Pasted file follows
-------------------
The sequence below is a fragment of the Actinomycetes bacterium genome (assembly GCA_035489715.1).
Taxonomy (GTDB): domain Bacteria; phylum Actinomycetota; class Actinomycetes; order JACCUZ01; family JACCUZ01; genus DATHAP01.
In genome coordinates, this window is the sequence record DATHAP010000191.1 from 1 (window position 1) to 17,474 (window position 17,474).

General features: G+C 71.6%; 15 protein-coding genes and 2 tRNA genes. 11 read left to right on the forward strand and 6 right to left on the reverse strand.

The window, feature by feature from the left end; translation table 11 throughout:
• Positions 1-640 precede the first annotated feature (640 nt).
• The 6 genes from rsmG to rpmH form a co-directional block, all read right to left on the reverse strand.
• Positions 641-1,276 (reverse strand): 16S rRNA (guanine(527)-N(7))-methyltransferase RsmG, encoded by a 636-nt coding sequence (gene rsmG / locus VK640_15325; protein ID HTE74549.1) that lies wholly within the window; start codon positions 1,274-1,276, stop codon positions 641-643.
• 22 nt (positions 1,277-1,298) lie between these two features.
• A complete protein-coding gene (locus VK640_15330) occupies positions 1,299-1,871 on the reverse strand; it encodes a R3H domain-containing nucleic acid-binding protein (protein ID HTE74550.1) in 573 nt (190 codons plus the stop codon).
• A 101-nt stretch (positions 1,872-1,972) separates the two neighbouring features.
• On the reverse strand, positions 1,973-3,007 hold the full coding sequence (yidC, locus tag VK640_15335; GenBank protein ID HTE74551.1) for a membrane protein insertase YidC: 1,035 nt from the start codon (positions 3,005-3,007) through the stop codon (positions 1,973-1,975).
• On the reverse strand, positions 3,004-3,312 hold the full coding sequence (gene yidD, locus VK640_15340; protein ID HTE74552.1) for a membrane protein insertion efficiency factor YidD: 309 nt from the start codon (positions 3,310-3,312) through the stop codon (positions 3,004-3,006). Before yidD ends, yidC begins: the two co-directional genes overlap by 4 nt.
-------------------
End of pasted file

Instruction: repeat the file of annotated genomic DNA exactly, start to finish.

The sequence below is a fragment of the Actinomycetes bacterium genome (assembly GCA_035489715.1).
Taxonomy (GTDB): domain Bacteria; phylum Actinomycetota; class Actinomycetes; order JACCUZ01; family JACCUZ01; genus DATHAP01.
In genome coordinates, this window is the sequence record DATHAP010000191.1 from 1 (window position 1) to 17,474 (window position 17,474).

General features: G+C 71.6%; 15 protein-coding genes and 2 tRNA genes. 11 read left to right on the forward strand and 6 right to left on the reverse strand.

The window, feature by feature from the left end; translation table 11 throughout:
• Positions 1-640 precede the first annotated feature (640 nt).
• The 6 genes from rsmG to rpmH form a co-directional block, all read right to left on the reverse strand.
• Positions 641-1,276 (reverse strand): 16S rRNA (guanine(527)-N(7))-methyltransferase RsmG, encoded by a 636-nt coding sequence (gene rsmG / locus VK640_15325; protein ID HTE74549.1) that lies wholly within the window; start codon positions 1,274-1,276, stop codon positions 641-643.
• 22 nt (positions 1,277-1,298) lie between these two features.
• A complete protein-coding gene (locus VK640_15330) occupies positions 1,299-1,871 on the reverse strand; it encodes a R3H domain-containing nucleic acid-binding protein (protein ID HTE74550.1) in 573 nt (190 codons plus the stop codon).
• A 101-nt stretch (positions 1,872-1,972) separates the two neighbouring features.
• On the reverse strand, positions 1,973-3,007 hold the full coding sequence (yidC, locus tag VK640_15335; GenBank protein ID HTE74551.1) for a membrane protein insertase YidC: 1,035 nt from the start codon (positions 3,005-3,007) through the stop codon (positions 1,973-1,975).
• On the reverse strand, positions 3,004-3,312 hold the full coding sequence (gene yidD, locus VK640_15340; protein ID HTE74552.1) for a membrane protein insertion efficiency factor YidD: 309 nt from the start codon (positions 3,310-3,312) through the stop codon (positions 3,004-3,006). Before yidD ends, yidC begins: the two co-directional genes overlap by 4 nt.